Entertainment Magazine

American Outlaws (2001) Vs. Texas Rangers (2001)

Posted on the 05 April 2013 by House Of Geekery @houseofgeekery


Hollywood has a tendency to produces two or three very similar movies within  few years of each other. In 2001 we got two watered-down Westerns with young stars leading the cast. This Showdown! article will see which is the better film, American Outlaws or Texas Rangers. 



American Outlaws is a romanticized version of the tale of Jesse James and his gang. James and his followers come back from the Civil War to find railroad companies bullying people off their land. The ranchers decide to take up arms in their vendetta and become the most wanted men in America.

Texas Rangers takes place ten years after the Civil War and follows Leander McNelly as he recruits, trains, and fights with a group of Texas Rangers. They protect the law along the border of Mexico and battle against John King Fischer, a cattle thief with a band of bad men behind him. While the plot is clichéd, it doesn’t feel like a dishonest tale of history the way American Outlaws does.

Point: Texas Rangers



In American Outlaws Colin Farrell plays Jesse James, the charismatic leader of the gang with Gabriel Macht as his brother Frank, Ali Larter as his sweetheart and Kathy Bates plays Ma James. The rest of the gang is played by Scott Caan, Gregory Smith, Will McCormack, Nathaniel Arcand, and Ty O’Neal. Despite some questionable dialog the chemistry between the gang members and the ladies as well is convincing. Thaddeus Rains (Harris Yulin) and Allan Pinkerton (Timothy Dalton) provide us with some formidable villains with believable motives.

Texas Rangers’ lead man is Dylan McDermott as Leander McNelly, the jaded head of the Texas Rangers. The recruits include James Van Der Beek as the lawyer from Philadelphia, Ashton Kutcher as a quick-talking wannabe cowboy and Usher Raymond as the stereotypical black man who can outshoot anyone on the team. Alfred Molina is the cattle thief villain John King Fischer (who has no real motivation for his deeds other than just to be bad) and Rachel Leigh Cook plays the daughter of a rancher who is friends with McNelly and not unexpectedly falls for one of the Rangers. Texas Ranger’s characters were completely clichéd, each filling a typical niche in this sort of movie. The cast of American Outlaws felt more like real people and had much better chemistry.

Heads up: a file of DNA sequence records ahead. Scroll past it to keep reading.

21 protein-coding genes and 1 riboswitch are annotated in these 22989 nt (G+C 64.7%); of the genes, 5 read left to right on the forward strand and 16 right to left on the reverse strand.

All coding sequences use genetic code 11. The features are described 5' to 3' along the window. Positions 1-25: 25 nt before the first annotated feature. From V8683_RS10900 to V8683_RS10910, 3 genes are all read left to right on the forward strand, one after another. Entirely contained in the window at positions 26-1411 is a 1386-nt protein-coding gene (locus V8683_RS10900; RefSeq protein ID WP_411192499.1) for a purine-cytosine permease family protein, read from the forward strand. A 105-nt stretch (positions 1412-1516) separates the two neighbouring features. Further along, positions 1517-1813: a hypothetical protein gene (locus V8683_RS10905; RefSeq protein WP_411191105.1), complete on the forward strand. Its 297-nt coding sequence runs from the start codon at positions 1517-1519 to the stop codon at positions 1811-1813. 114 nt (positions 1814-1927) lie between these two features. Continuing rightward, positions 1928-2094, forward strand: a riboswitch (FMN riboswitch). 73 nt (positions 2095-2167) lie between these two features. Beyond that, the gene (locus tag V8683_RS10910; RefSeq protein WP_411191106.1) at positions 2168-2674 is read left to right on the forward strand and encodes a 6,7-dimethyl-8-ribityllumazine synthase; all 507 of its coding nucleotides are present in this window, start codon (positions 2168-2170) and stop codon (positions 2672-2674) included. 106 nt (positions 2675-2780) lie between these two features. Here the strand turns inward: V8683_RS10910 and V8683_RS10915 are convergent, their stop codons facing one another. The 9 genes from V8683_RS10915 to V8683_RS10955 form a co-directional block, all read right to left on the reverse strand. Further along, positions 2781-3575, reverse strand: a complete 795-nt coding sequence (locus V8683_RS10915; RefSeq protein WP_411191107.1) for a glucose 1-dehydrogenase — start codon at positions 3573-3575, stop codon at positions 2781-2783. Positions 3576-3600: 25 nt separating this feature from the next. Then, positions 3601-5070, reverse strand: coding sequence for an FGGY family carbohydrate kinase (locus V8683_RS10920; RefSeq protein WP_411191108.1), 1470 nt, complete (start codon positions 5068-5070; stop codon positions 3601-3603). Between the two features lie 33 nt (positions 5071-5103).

Point: American Outlaws


Production Design

American Outlaws provided us with enough dusty roads, fast-moving trains, and scraggly beards to be convincing. Texas Rangers had the same rustic feel but added on gratuitous slow-motion scenes and would-be artistic shots that make it eye-roll worthy.

Point: American Outlaws



American Outlaws starts off with a gun-shot filled scene of the civil war and as the movie goes on provides us with a few rescues, bank robberies, and fast rides. It’s not until the end of the movie that we get the big action scene, a rescue from a moving train that is fun and harmless.

Texas Rangers provides us with plenty of shoot-outs with typical good vs bad guy scenes complete with kidnappings and slow-motion scenes. Although it offers consistent bursts of action none of its scenes can quite compare with the train scene from American Outlaws

Point: American Outlaws



Overall American Outlaws has a strong plot direction. Good guys forced to go bad for their community a la Robin Hood. It may have worked a little better if everyone didn’t already know how romanticized and most likely false these heroes were but it still provides for a good, if not clichéd, time.

Texas Rangers was full of clichéd characters but the plot offered some twists that American Outlaws didn’t. This is your typical story of a group being formed, fine-tuned, and adapting like many other war-centric movies.

Point: Tie

Neither of these films are Oscar contenders but both offer fun trips into the Wild West. When taking into account all the making of a good movie, American Outlaws has a tad more to offer than Texas Rangers.

Winner: American Outlaws!


Back to Featured Articles on Logo Paperblog